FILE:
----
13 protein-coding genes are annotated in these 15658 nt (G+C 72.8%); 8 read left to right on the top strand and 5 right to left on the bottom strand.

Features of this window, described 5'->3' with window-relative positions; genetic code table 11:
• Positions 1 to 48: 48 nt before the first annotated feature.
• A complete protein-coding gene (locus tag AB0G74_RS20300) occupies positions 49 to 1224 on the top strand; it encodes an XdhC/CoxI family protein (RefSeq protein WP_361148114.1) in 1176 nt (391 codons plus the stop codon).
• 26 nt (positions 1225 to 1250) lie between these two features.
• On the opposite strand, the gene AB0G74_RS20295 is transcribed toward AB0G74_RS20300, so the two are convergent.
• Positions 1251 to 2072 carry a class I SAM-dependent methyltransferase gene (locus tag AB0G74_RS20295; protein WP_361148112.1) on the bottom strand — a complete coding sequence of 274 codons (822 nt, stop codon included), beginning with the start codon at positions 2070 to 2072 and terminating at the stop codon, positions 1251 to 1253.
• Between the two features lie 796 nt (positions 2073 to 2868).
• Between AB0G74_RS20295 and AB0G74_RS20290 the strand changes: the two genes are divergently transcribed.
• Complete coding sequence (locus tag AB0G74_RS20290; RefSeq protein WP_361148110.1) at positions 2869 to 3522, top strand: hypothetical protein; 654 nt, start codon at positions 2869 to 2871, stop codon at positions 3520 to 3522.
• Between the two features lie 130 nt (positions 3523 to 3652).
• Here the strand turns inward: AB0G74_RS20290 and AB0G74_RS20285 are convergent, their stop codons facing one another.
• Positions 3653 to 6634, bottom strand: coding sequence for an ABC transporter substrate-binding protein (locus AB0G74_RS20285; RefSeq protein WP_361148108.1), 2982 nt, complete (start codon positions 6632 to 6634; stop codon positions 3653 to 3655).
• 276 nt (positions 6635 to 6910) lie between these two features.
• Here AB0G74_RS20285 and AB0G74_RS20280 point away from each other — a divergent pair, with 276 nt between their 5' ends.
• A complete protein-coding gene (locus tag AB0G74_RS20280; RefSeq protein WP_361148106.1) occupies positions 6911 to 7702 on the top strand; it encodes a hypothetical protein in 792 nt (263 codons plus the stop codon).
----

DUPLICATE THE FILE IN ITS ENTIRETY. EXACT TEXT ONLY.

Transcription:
13 protein-coding genes are annotated in these 15658 nt (G+C 72.8%); 8 read left to right on the top strand and 5 right to left on the bottom strand.

Features of this window, described 5'->3' with window-relative positions; genetic code table 11:
• Positions 1 to 48: 48 nt before the first annotated feature.
• A complete protein-coding gene (locus tag AB0G74_RS20300) occupies positions 49 to 1224 on the top strand; it encodes an XdhC/CoxI family protein (RefSeq protein WP_361148114.1) in 1176 nt (391 codons plus the stop codon).
• 26 nt (positions 1225 to 1250) lie between these two features.
• On the opposite strand, the gene AB0G74_RS20295 is transcribed toward AB0G74_RS20300, so the two are convergent.
• Positions 1251 to 2072 carry a class I SAM-dependent methyltransferase gene (locus tag AB0G74_RS20295; protein WP_361148112.1) on the bottom strand — a complete coding sequence of 274 codons (822 nt, stop codon included), beginning with the start codon at positions 2070 to 2072 and terminating at the stop codon, positions 1251 to 1253.
• Between the two features lie 796 nt (positions 2073 to 2868).
• Between AB0G74_RS20295 and AB0G74_RS20290 the strand changes: the two genes are divergently transcribed.
• Complete coding sequence (locus tag AB0G74_RS20290; RefSeq protein WP_361148110.1) at positions 2869 to 3522, top strand: hypothetical protein; 654 nt, start codon at positions 2869 to 2871, stop codon at positions 3520 to 3522.
• Between the two features lie 130 nt (positions 3523 to 3652).
• Here the strand turns inward: AB0G74_RS20290 and AB0G74_RS20285 are convergent, their stop codons facing one another.
• Positions 3653 to 6634, bottom strand: coding sequence for an ABC transporter substrate-binding protein (locus AB0G74_RS20285; RefSeq protein WP_361148108.1), 2982 nt, complete (start codon positions 6632 to 6634; stop codon positions 3653 to 3655).
• 276 nt (positions 6635 to 6910) lie between these two features.
• Here AB0G74_RS20285 and AB0G74_RS20280 point away from each other — a divergent pair, with 276 nt between their 5' ends.
• A complete protein-coding gene (locus tag AB0G74_RS20280; RefSeq protein WP_361148106.1) occupies positions 6911 to 7702 on the top strand; it encodes a hypothetical protein in 792 nt (263 codons plus the stop codon).